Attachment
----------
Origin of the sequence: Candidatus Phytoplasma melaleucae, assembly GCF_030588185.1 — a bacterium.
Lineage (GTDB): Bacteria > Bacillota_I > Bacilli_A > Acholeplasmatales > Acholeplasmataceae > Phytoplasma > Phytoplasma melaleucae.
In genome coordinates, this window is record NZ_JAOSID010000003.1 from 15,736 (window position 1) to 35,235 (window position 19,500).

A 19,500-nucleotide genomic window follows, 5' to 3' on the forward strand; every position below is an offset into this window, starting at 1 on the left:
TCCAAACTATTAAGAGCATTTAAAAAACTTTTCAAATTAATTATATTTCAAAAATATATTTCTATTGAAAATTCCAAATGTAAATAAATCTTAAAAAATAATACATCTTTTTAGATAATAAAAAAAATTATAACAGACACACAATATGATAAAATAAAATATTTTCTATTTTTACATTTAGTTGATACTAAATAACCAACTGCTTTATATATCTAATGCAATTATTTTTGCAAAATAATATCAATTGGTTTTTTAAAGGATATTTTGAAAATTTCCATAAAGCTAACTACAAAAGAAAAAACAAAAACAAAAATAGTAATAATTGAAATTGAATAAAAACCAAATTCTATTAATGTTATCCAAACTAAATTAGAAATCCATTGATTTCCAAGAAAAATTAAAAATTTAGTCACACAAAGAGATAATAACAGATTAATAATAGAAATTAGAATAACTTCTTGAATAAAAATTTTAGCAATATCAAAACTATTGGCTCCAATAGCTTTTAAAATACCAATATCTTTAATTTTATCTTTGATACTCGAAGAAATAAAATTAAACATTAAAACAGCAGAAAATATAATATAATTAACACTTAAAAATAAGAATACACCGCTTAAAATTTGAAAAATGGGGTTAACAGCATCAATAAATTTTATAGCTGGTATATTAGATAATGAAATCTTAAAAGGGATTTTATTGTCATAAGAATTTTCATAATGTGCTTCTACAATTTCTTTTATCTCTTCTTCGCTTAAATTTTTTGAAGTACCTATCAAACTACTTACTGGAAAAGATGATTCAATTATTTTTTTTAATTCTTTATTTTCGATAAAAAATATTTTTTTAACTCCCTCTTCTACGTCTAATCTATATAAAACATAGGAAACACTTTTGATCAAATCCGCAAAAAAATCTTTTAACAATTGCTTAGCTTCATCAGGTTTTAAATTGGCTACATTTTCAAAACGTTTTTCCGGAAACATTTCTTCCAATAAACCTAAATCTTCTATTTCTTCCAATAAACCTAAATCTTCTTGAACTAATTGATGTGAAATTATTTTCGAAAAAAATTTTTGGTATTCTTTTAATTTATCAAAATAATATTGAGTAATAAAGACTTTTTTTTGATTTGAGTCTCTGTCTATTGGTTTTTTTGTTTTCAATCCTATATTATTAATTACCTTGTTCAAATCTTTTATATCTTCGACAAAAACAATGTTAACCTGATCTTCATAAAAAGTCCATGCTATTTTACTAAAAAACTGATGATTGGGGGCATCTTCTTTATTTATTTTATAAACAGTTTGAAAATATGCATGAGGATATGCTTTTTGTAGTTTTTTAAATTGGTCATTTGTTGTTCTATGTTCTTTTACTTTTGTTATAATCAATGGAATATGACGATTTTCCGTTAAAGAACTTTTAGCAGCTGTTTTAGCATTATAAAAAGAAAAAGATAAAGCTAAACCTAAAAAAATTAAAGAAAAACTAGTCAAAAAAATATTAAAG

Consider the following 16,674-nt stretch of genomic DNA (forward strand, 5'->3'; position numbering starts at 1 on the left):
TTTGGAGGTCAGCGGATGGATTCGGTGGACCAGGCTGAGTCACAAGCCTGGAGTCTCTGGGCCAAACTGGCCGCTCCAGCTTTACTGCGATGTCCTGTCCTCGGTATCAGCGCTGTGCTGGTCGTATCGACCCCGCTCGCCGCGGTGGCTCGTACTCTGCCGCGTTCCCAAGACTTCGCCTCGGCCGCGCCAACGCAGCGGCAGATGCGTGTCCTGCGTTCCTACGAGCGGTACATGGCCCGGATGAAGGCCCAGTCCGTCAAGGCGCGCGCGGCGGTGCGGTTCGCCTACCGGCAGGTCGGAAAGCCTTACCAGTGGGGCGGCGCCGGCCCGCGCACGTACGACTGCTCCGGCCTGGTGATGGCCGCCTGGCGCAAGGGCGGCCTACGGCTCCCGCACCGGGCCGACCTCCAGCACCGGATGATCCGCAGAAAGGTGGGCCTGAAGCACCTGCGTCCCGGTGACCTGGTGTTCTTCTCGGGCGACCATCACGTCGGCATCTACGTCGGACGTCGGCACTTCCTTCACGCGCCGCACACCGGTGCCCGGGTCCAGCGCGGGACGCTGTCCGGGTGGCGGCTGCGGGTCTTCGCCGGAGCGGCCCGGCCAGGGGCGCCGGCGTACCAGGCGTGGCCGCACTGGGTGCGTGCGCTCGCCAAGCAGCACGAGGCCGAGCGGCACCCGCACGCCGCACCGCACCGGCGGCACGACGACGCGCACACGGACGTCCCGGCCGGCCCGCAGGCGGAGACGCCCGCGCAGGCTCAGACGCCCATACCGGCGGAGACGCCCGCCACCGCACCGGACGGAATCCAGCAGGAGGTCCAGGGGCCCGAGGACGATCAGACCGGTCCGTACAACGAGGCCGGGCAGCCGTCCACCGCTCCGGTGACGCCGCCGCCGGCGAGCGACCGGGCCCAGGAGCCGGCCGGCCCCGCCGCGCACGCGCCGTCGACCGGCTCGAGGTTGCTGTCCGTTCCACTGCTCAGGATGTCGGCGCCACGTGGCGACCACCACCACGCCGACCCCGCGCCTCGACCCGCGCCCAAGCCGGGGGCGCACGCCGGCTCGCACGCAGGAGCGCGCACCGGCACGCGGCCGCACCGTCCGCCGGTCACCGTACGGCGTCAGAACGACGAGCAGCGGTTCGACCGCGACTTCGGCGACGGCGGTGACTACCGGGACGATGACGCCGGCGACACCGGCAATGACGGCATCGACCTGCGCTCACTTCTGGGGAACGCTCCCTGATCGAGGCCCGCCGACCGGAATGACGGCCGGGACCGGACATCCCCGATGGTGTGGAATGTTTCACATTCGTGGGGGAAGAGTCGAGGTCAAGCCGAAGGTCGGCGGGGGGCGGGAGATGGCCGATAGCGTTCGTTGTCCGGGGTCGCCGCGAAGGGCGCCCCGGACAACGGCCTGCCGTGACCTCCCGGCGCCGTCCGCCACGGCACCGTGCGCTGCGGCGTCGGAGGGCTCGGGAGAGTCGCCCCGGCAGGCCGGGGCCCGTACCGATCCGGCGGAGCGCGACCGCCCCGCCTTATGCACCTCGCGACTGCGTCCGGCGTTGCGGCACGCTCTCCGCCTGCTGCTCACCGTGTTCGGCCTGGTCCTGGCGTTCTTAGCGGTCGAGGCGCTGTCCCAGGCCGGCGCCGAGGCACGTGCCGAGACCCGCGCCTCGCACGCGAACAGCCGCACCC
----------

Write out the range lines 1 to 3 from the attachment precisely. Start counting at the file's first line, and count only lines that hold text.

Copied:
Origin of the sequence: Candidatus Phytoplasma melaleucae, assembly GCF_030588185.1 — a bacterium.
Lineage (GTDB): Bacteria > Bacillota_I > Bacilli_A > Acholeplasmatales > Acholeplasmataceae > Phytoplasma > Phytoplasma melaleucae.
In genome coordinates, this window is record NZ_JAOSID010000003.1 from 15,736 (window position 1) to 35,235 (window position 19,500).